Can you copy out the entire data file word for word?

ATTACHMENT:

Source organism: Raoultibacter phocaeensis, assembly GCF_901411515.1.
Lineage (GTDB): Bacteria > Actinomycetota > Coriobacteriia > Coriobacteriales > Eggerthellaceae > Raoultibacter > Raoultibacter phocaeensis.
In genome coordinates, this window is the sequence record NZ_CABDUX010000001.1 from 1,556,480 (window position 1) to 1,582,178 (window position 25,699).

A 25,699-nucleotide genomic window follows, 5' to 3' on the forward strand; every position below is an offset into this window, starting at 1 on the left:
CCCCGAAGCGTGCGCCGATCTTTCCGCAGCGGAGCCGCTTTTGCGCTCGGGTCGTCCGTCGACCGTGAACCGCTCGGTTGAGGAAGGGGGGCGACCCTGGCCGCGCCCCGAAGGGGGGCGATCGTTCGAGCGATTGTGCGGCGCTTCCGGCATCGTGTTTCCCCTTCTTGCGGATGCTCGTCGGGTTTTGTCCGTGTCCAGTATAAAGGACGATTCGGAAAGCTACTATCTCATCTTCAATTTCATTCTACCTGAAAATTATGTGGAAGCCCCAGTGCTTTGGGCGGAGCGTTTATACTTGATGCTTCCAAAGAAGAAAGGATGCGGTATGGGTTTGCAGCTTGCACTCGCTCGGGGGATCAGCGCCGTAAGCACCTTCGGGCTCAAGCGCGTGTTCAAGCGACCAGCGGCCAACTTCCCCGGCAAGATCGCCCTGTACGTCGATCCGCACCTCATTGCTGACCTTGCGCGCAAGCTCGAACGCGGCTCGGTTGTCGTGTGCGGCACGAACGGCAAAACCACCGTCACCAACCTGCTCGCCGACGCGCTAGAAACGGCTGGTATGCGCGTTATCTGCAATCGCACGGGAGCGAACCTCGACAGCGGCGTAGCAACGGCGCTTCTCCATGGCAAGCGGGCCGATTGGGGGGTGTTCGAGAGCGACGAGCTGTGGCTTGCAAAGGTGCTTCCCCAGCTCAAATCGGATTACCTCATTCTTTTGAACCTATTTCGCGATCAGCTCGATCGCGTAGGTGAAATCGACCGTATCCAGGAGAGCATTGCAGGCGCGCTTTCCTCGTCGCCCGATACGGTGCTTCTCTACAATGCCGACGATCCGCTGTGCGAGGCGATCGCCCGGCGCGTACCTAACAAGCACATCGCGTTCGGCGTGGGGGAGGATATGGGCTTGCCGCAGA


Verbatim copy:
Source organism: Raoultibacter phocaeensis, assembly GCF_901411515.1.
Lineage (GTDB): Bacteria > Actinomycetota > Coriobacteriia > Coriobacteriales > Eggerthellaceae > Raoultibacter > Raoultibacter phocaeensis.
In genome coordinates, this window is the sequence record NZ_CABDUX010000001.1 from 1,556,480 (window position 1) to 1,582,178 (window position 25,699).

A 25,699-nucleotide genomic window follows, 5' to 3' on the forward strand; every position below is an offset into this window, starting at 1 on the left:
CCCCGAAGCGTGCGCCGATCTTTCCGCAGCGGAGCCGCTTTTGCGCTCGGGTCGTCCGTCGACCGTGAACCGCTCGGTTGAGGAAGGGGGGCGACCCTGGCCGCGCCCCGAAGGGGGGCGATCGTTCGAGCGATTGTGCGGCGCTTCCGGCATCGTGTTTCCCCTTCTTGCGGATGCTCGTCGGGTTTTGTCCGTGTCCAGTATAAAGGACGATTCGGAAAGCTACTATCTCATCTTCAATTTCATTCTACCTGAAAATTATGTGGAAGCCCCAGTGCTTTGGGCGGAGCGTTTATACTTGATGCTTCCAAAGAAGAAAGGATGCGGTATGGGTTTGCAGCTTGCACTCGCTCGGGGGATCAGCGCCGTAAGCACCTTCGGGCTCAAGCGCGTGTTCAAGCGACCAGCGGCCAACTTCCCCGGCAAGATCGCCCTGTACGTCGATCCGCACCTCATTGCTGACCTTGCGCGCAAGCTCGAACGCGGCTCGGTTGTCGTGTGCGGCACGAACGGCAAAACCACCGTCACCAACCTGCTCGCCGACGCGCTAGAAACGGCTGGTATGCGCGTTATCTGCAATCGCACGGGAGCGAACCTCGACAGCGGCGTAGCAACGGCGCTTCTCCATGGCAAGCGGGCCGATTGGGGGGTGTTCGAGAGCGACGAGCTGTGGCTTGCAAAGGTGCTTCCCCAGCTCAAATCGGATTACCTCATTCTTTTGAACCTATTTCGCGATCAGCTCGATCGCGTAGGTGAAATCGACCGTATCCAGGAGAGCATTGCAGGCGCGCTTTCCTCGTCGCCCGATACGGTGCTTCTCTACAATGCCGACGATCCGCTGTGCGAGGCGATCGCCCGGCGCGTACCTAACAAGCACATCGCGTTCGGCGTGGGGGAGGATATGGGCTTGCCGCAGA